- Associated Press - Monday, May 30, 2016

FORT PIERRE, S.D. (AP) - Tony Jones and Orville White Eyes are doing what many might long to do: drop everything and take off on a cross-country road trip.

These two cowboys are planning on doing it horseback and aiming for what they describe as the national center for the west ends of eastbound horses.

“They have so many horses’ (behinds) in Washington, we thought we’d show them some real ones,” chortled Jones as he showed a visitor a couple of the mounts he and White Eyes plan to ride from the Missouri to the Potomac.

Jones, 54, grew up in Fort Pierre.

“All that I’ve really ever done in my life is ride,” Jones said. “So I figured I could do that.”

White Eyes, 44, grew up in Eagle Butte and Gettysburg and is an enrolled member of the Cheyenne River Sioux Tribe headquartered in Eagle Butte.

They don’t have much, in resources for such a big trip or in exact plans.

“But we’ve both done a lot of long rides, spent a few nights under the sky,” White Eyes said.

They do have a higher purpose than just riding.

They are calling it “The Quest for Constitution in honor of Vets: A 1,500 mile journey from Fort Pierre, South Dakota, to Washington, D.C.”

“The purpose of this two-man journey on horseback is to raise awareness for all the vets who served this country,” the men say in a news release. “And fought for our constitution. Which is slowly being stripped away. We’re here to reunite America as a whole and to bring awareness to the people that we still have rights.”

They won’t have any support vehicles trailing them with hot food, beds and a roof over their heads every night.

Instead they are going to pack one horse each to lead behind their mount.

“I’d take off today with just a bedroll behind my saddle,” Jones told the Capital Journal (https://bit.ly/1U7W7lD ).

On a recent Wednesday, out at Joe Thorne’s ranch northeast of Pierre, they had JT, an ordinary looking roan, and a younger, leggy thoroughbred bay with an odd white birthmark on his left shoulder. His name?

Jones smiles, at a loss, since the horse, not long off the race track, isn’t thoroughly trained for trail riding yet and might need a couple days of packing to cool down and still was nameless.

“I guess we’ll call him Spot,” Jones said.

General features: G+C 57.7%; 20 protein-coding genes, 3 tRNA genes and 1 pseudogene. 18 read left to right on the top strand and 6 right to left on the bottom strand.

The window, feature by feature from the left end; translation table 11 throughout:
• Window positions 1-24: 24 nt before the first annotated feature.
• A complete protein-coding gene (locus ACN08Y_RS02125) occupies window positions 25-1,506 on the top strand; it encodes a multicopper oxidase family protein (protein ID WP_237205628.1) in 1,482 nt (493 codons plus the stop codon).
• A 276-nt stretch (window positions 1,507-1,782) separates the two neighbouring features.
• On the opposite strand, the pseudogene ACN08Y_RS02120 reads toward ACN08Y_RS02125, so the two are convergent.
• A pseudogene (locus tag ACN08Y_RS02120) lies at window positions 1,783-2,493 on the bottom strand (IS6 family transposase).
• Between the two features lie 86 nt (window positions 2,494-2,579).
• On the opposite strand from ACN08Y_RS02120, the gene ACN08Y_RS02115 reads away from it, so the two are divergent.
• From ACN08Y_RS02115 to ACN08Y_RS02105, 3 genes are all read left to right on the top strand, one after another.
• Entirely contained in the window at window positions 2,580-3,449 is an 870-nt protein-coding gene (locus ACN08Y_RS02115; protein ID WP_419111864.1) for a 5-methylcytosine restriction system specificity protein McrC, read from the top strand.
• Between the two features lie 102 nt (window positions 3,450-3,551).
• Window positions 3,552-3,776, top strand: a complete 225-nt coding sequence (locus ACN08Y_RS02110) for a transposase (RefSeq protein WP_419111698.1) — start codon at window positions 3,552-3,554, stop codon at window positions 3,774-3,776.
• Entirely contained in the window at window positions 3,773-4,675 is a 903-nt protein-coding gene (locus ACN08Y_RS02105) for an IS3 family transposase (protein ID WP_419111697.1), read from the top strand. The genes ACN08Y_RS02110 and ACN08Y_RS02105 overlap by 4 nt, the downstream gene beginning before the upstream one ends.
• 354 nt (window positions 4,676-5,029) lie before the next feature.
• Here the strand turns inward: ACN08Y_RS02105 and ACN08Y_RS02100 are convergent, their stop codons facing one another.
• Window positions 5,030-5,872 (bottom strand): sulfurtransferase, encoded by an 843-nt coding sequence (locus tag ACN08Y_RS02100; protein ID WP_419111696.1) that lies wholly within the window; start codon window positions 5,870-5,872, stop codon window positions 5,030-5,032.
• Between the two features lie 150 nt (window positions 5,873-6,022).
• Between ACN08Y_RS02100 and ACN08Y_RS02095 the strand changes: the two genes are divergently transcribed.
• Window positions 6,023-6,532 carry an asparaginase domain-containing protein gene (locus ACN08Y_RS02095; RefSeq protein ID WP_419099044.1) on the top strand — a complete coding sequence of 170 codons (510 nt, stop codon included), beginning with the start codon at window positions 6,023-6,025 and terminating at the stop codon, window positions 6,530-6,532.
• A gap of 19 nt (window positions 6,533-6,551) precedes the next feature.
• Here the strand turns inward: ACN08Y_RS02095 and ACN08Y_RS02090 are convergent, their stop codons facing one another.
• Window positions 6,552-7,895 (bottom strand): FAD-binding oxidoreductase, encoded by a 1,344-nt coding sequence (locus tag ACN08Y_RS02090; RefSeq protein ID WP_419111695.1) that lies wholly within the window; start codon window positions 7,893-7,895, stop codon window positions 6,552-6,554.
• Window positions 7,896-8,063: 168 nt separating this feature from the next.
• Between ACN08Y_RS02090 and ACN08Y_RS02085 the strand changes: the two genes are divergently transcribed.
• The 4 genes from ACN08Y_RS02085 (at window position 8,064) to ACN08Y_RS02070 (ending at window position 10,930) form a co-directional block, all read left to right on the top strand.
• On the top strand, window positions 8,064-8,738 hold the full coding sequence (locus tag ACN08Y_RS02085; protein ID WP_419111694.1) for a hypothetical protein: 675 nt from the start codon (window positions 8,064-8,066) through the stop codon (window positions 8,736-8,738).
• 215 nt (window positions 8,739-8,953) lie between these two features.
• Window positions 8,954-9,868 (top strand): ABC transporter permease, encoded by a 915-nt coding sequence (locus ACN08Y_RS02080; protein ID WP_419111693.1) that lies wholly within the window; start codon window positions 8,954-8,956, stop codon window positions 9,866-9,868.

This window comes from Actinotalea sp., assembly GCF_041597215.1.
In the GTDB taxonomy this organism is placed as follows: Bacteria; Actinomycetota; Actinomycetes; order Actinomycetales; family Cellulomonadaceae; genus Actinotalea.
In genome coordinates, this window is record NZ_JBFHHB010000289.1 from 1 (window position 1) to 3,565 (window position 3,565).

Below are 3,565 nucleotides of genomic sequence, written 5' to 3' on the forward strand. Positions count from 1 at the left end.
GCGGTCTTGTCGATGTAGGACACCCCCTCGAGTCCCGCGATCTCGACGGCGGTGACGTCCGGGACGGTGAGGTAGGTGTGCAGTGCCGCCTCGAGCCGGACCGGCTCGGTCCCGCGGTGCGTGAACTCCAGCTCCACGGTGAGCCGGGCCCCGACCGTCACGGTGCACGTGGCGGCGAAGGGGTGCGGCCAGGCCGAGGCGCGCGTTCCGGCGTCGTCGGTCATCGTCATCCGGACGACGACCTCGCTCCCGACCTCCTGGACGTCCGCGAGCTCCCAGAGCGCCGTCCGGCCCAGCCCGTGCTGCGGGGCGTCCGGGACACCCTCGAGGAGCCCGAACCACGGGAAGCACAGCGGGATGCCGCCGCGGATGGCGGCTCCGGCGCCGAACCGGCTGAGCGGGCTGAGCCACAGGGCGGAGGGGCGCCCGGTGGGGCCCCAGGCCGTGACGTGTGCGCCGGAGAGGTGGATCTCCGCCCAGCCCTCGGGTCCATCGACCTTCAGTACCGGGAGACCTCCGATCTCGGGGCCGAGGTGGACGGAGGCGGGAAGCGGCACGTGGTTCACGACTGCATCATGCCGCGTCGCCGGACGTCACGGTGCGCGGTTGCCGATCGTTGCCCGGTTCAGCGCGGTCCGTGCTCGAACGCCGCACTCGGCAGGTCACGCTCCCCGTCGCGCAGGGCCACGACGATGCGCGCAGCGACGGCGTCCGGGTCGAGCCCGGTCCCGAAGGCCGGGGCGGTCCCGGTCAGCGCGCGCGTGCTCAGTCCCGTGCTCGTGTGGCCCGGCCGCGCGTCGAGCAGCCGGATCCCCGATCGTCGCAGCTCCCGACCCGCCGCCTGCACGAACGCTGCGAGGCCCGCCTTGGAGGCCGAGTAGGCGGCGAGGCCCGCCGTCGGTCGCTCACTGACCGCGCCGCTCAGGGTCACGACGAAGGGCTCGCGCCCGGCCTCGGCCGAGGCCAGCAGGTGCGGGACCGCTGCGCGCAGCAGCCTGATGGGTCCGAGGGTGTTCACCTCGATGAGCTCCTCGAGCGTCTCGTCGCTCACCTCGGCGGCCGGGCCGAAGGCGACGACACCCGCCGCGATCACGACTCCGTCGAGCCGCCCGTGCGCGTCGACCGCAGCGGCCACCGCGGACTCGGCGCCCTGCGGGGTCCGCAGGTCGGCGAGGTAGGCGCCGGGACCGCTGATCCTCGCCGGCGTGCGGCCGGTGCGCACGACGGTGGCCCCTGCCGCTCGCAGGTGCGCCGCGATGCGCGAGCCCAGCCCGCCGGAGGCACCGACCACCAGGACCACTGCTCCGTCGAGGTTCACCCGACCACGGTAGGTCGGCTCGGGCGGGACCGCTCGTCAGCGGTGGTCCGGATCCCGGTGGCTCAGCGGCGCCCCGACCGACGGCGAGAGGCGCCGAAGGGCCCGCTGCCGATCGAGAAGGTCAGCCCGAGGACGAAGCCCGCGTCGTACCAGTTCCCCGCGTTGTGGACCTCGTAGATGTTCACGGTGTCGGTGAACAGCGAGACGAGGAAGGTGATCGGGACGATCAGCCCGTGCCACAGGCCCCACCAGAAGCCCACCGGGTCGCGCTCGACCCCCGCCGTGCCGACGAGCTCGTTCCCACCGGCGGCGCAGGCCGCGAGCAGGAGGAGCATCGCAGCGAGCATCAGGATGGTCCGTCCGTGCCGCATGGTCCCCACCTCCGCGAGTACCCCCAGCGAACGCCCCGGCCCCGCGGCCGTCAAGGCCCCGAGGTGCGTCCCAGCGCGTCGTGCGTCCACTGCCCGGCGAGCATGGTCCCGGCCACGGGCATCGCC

The two men still are picking out a couple of spare horses, to carry packs and share the riding.

Neither man was in the military but they have family members who were.

“My grandfather was in World War II,” Jones said. “He was in Patton’s Third Army.”

They have Google mapped possible routes but don’t have an itinerary, exactly.

“We’ll stay off the beaten path,” White Eyes said.

Their rough plan is to leave from Fort Pierre on Sunday, leave South Dakota in its southeast corner then cross Iowa, Illinois, Kentucky and Virginia to get to Washington.

They will cross bridges when they come to them.

With a tent, grain, fishing gear, saw and hatchet, freeze-dried food and a solar charger for their phones and an abundance of hope in the hospitality of strangers on the way, White Eyes and Jones are confident they can do it.

“I’ve been a cowboy all my life,” White Eyes said. “We know how to shoe horses, know how to doctor them and sew ‘em up if need be.”

“That’s the main thing, is caring for the horses,” Jones said, saying the pace of the trip will depend on the mounts.

They will try to average 15 to 20 miles a day. “That’s a slow walk,” White Eyes said. “Some days it might be 30 miles.”

They are figuring it will take 100 days, maybe more.

“We’ll probably auction off the horses and tack on the White House lawn when we get there,” White Eyes said, not entirely serious about the White House lawn part.

“I’ve been diagnosed with melanoma cancer,” White Eyes said. “I want to get something done before it takes my life.”

Jones said he’s tired of all the talk about doing something for his country and seeing elected officials not doing what they were elected to do.

“If you’re not willing to do something, you got no right to talk about it all the time,” he said. “So I can do this.”

This ride with an old-fashioned pace will let him and White Eyes talk to veterans and others along the way, Jones said.

“So we can get a feel for what America still is. If it still is.”

___

Information from: Pierre Capital Journal, https://www.capjournal.com


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